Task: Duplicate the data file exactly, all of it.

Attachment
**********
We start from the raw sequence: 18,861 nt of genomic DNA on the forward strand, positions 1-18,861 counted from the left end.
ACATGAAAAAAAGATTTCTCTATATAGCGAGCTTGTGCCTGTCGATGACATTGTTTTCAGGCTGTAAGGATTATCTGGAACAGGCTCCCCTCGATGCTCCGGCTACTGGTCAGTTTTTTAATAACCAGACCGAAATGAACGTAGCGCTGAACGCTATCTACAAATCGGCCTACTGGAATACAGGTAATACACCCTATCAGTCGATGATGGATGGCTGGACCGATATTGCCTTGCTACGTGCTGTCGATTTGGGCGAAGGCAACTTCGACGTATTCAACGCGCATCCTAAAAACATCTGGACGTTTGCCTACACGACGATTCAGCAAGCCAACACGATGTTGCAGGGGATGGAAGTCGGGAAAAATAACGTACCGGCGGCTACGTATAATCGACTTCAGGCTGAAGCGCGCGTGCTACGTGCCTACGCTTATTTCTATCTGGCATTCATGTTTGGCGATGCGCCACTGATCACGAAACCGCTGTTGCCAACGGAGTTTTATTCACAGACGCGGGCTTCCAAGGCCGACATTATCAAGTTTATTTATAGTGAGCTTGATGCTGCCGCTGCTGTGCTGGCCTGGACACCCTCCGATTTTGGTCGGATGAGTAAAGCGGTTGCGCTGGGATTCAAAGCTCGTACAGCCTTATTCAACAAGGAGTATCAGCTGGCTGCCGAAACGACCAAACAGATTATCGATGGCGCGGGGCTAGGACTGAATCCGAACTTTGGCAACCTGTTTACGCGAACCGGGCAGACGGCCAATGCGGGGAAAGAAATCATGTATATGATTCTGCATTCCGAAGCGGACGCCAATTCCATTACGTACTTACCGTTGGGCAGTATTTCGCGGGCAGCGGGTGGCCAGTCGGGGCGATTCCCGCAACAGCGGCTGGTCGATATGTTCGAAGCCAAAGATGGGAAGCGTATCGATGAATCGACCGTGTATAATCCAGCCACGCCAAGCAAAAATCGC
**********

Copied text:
We start from the raw sequence: 18,861 nt of genomic DNA on the forward strand, positions 1-18,861 counted from the left end.
ACATGAAAAAAAGATTTCTCTATATAGCGAGCTTGTGCCTGTCGATGACATTGTTTTCAGGCTGTAAGGATTATCTGGAACAGGCTCCCCTCGATGCTCCGGCTACTGGTCAGTTTTTTAATAACCAGACCGAAATGAACGTAGCGCTGAACGCTATCTACAAATCGGCCTACTGGAATACAGGTAATACACCCTATCAGTCGATGATGGATGGCTGGACCGATATTGCCTTGCTACGTGCTGTCGATTTGGGCGAAGGCAACTTCGACGTATTCAACGCGCATCCTAAAAACATCTGGACGTTTGCCTACACGACGATTCAGCAAGCCAACACGATGTTGCAGGGGATGGAAGTCGGGAAAAATAACGTACCGGCGGCTACGTATAATCGACTTCAGGCTGAAGCGCGCGTGCTACGTGCCTACGCTTATTTCTATCTGGCATTCATGTTTGGCGATGCGCCACTGATCACGAAACCGCTGTTGCCAACGGAGTTTTATTCACAGACGCGGGCTTCCAAGGCCGACATTATCAAGTTTATTTATAGTGAGCTTGATGCTGCCGCTGCTGTGCTGGCCTGGACACCCTCCGATTTTGGTCGGATGAGTAAAGCGGTTGCGCTGGGATTCAAAGCTCGTACAGCCTTATTCAACAAGGAGTATCAGCTGGCTGCCGAAACGACCAAACAGATTATCGATGGCGCGGGGCTAGGACTGAATCCGAACTTTGGCAACCTGTTTACGCGAACCGGGCAGACGGCCAATGCGGGGAAAGAAATCATGTATATGATTCTGCATTCCGAAGCGGACGCCAATTCCATTACGTACTTACCGTTGGGCAGTATTTCGCGGGCAGCGGGTGGCCAGTCGGGGCGATTCCCGCAACAGCGGCTGGTCGATATGTTCGAAGCCAAAGATGGGAAGCGTATCGATGAATCGACCGTGTATAATCCAGCCACGCCAAGCAAAAATCGC